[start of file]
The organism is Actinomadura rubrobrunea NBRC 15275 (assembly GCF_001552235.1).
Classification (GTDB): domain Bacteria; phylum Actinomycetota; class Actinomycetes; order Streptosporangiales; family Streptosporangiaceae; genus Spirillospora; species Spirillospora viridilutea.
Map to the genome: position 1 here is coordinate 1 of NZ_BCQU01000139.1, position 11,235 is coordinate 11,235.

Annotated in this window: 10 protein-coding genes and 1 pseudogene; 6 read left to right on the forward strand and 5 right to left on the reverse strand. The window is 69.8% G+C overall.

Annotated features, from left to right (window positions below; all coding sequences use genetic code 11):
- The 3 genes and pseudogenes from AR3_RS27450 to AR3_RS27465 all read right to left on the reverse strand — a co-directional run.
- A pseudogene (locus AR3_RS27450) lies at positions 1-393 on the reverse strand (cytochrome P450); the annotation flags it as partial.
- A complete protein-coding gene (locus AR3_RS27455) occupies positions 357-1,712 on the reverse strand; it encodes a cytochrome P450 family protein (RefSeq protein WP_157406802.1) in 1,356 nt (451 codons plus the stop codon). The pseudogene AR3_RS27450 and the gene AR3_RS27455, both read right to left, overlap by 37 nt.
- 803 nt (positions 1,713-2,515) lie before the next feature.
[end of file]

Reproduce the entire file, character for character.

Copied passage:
The organism is Actinomadura rubrobrunea NBRC 15275 (assembly GCF_001552235.1).
Classification (GTDB): domain Bacteria; phylum Actinomycetota; class Actinomycetes; order Streptosporangiales; family Streptosporangiaceae; genus Spirillospora; species Spirillospora viridilutea.
Map to the genome: position 1 here is coordinate 1 of NZ_BCQU01000139.1, position 11,235 is coordinate 11,235.

Annotated in this window: 10 protein-coding genes and 1 pseudogene; 6 read left to right on the forward strand and 5 right to left on the reverse strand. The window is 69.8% G+C overall.

Annotated features, from left to right (window positions below; all coding sequences use genetic code 11):
- The 3 genes and pseudogenes from AR3_RS27450 to AR3_RS27465 all read right to left on the reverse strand — a co-directional run.
- A pseudogene (locus AR3_RS27450) lies at positions 1-393 on the reverse strand (cytochrome P450); the annotation flags it as partial.
- A complete protein-coding gene (locus AR3_RS27455) occupies positions 357-1,712 on the reverse strand; it encodes a cytochrome P450 family protein (RefSeq protein WP_157406802.1) in 1,356 nt (451 codons plus the stop codon). The pseudogene AR3_RS27450 and the gene AR3_RS27455, both read right to left, overlap by 37 nt.
- 803 nt (positions 1,713-2,515) lie before the next feature.